fantasy book reviews science fiction book reviewsJonathan Lethem Chronic City book reviewChronic City by Jonathan Lethem

Jonathan Lethem’s Chronic City has lots to admire: great lines, witty jokes and good insights. Unfortunately, there’s a lot more to admire here than to enjoy. The sum ended up being less than its parts, to me. This may have been part of the point, and certainly the sense of disconnectedness is as well, but one of the dangers of a novel about disconnectedness is that it can feel, well, disconnected. The trick is to avoid this somehow, and I can’t say Lethem succeeds here.

Chronic City is set in an alternate Manhattan where a mysterious “Tiger” is wreaking infrastructural havoc from underground (what the Tiger really is remains a mystery for some time, or, depending on your reading, forever), a strange gray fog hovers over the financial district, and it snows in summer. Over the city, a sick female astronaut — Janice Trumbull — is orbiting, stuck on a space station that is slowly dying with its crew.

The story is told mostly through the eyes of Chase Insteadman, former child TV star and Janice’s fiancé. Early on, Chase is introduced to Perkus Tooth, a critic of many sorts, a conspiracy-believer, an obsessive referent (to movies, music, etc), and an indefatigable pot smoker. As the book progresses, a few other characters are added to the small circle of Chase’s life — a ghostwriter named Oona, an aide to the billionaire mayor of the city, and a handful of others — and we also get to read Janice’s letters to Chase.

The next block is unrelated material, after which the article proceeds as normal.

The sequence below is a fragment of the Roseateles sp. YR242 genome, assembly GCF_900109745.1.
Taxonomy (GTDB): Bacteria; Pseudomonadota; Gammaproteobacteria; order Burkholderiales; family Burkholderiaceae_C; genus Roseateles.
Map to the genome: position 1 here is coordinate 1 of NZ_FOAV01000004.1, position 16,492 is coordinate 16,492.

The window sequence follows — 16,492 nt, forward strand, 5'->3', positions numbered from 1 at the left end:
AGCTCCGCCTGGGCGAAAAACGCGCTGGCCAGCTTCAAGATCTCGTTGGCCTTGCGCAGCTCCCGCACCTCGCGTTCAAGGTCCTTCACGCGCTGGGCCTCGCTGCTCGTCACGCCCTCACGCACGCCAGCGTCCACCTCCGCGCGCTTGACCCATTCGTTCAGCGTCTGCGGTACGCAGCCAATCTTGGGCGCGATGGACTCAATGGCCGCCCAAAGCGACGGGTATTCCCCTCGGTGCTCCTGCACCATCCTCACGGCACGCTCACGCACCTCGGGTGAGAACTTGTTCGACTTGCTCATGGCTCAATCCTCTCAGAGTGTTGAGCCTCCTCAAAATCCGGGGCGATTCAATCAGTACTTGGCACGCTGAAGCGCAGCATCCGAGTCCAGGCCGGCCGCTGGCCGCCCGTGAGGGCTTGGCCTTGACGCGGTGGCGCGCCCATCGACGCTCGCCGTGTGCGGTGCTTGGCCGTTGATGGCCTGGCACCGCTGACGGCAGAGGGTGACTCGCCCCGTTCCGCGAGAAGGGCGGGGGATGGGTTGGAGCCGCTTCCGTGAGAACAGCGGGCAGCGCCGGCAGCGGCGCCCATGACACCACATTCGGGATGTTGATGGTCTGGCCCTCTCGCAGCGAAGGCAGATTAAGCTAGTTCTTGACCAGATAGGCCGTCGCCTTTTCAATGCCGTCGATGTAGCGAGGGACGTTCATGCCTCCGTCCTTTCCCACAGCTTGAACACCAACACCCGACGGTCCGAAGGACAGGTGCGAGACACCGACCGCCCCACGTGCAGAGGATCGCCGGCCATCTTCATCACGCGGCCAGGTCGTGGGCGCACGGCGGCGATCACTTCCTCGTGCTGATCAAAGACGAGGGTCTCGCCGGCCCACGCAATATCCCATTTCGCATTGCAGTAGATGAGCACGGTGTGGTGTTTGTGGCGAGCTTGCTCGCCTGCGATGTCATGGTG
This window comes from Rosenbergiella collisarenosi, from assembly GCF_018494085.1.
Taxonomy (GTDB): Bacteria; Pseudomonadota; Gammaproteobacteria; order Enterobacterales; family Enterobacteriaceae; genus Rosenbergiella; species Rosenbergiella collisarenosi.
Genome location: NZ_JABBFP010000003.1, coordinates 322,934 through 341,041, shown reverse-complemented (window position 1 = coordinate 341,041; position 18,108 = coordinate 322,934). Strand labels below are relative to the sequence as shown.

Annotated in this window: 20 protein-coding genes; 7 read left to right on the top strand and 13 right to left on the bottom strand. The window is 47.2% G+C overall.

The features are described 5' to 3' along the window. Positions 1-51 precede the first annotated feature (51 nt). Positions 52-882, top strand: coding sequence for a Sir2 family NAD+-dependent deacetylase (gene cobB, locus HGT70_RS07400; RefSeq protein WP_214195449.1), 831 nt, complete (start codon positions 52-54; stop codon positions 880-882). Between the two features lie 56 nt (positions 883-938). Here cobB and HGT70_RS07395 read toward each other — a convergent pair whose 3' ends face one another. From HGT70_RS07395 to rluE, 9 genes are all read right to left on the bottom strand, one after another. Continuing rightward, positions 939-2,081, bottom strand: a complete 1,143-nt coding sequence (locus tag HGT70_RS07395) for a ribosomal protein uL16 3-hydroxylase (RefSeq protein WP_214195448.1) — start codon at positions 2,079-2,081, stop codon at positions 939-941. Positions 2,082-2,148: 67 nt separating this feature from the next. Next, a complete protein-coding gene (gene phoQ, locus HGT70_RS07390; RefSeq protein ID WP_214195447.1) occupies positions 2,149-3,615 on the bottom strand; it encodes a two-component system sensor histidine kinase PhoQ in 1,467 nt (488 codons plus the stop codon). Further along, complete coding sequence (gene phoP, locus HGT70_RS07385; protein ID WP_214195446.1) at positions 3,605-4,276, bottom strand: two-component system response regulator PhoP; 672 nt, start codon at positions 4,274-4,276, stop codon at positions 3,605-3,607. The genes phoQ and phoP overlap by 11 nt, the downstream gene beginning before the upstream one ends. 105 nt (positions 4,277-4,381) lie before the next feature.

Lethem is influenced by several authors here; you’ll get whiffs of Thomas Pynchon, Don DeLillo, and Paul Auster. And in some ways he nails those bits, but it’s kind of like a pitch-perfect mimic who doesn’t quite have the same presence as whatever he is imitating. That isn’t to say Chronic City is derivative — it has the feel of those three writers’ work but Lethem has definitely made these elements his own — but the end result and overall effect feel lacking. It’s kind of like the opposite of an Impressionist painting. It holds together in small pieces, but the more you step back the less it does so, until it just blurs away.